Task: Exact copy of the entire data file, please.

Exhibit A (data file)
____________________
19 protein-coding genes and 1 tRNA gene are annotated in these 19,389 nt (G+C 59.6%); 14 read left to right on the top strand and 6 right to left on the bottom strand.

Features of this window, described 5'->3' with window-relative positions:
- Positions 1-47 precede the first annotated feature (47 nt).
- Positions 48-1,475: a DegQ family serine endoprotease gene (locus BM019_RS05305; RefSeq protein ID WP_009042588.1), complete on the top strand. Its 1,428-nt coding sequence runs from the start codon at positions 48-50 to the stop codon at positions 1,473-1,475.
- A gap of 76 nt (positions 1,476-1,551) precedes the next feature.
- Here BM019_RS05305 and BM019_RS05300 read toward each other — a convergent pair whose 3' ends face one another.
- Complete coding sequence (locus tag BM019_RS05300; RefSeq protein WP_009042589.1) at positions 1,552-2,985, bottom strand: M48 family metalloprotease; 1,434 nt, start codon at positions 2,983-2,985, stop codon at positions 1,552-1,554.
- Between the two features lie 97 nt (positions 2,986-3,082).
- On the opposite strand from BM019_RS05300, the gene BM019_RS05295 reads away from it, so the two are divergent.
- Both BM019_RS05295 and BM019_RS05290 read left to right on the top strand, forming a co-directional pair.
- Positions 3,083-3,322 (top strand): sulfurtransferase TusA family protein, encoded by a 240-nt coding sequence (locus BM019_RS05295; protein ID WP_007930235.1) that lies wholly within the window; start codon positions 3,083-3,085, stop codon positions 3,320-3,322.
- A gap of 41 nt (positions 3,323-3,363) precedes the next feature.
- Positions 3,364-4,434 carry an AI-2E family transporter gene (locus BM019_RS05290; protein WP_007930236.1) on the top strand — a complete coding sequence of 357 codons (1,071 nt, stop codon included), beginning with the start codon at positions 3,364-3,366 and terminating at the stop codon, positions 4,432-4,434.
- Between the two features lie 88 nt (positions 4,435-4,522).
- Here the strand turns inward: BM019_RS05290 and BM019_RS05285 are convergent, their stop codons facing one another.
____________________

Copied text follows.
19 protein-coding genes and 1 tRNA gene are annotated in these 19,389 nt (G+C 59.6%); 14 read left to right on the top strand and 6 right to left on the bottom strand.

Features of this window, described 5'->3' with window-relative positions:
- Positions 1-47 precede the first annotated feature (47 nt).
- Positions 48-1,475: a DegQ family serine endoprotease gene (locus BM019_RS05305; RefSeq protein ID WP_009042588.1), complete on the top strand. Its 1,428-nt coding sequence runs from the start codon at positions 48-50 to the stop codon at positions 1,473-1,475.
- A gap of 76 nt (positions 1,476-1,551) precedes the next feature.
- Here BM019_RS05305 and BM019_RS05300 read toward each other — a convergent pair whose 3' ends face one another.
- Complete coding sequence (locus tag BM019_RS05300; RefSeq protein WP_009042589.1) at positions 1,552-2,985, bottom strand: M48 family metalloprotease; 1,434 nt, start codon at positions 2,983-2,985, stop codon at positions 1,552-1,554.
- Between the two features lie 97 nt (positions 2,986-3,082).
- On the opposite strand from BM019_RS05300, the gene BM019_RS05295 reads away from it, so the two are divergent.
- Both BM019_RS05295 and BM019_RS05290 read left to right on the top strand, forming a co-directional pair.
- Positions 3,083-3,322 (top strand): sulfurtransferase TusA family protein, encoded by a 240-nt coding sequence (locus BM019_RS05295; protein ID WP_007930235.1) that lies wholly within the window; start codon positions 3,083-3,085, stop codon positions 3,320-3,322.
- A gap of 41 nt (positions 3,323-3,363) precedes the next feature.
- Positions 3,364-4,434 carry an AI-2E family transporter gene (locus BM019_RS05290; protein WP_007930236.1) on the top strand — a complete coding sequence of 357 codons (1,071 nt, stop codon included), beginning with the start codon at positions 3,364-3,366 and terminating at the stop codon, positions 4,432-4,434.
- Between the two features lie 88 nt (positions 4,435-4,522).
- Here the strand turns inward: BM019_RS05290 and BM019_RS05285 are convergent, their stop codons facing one another.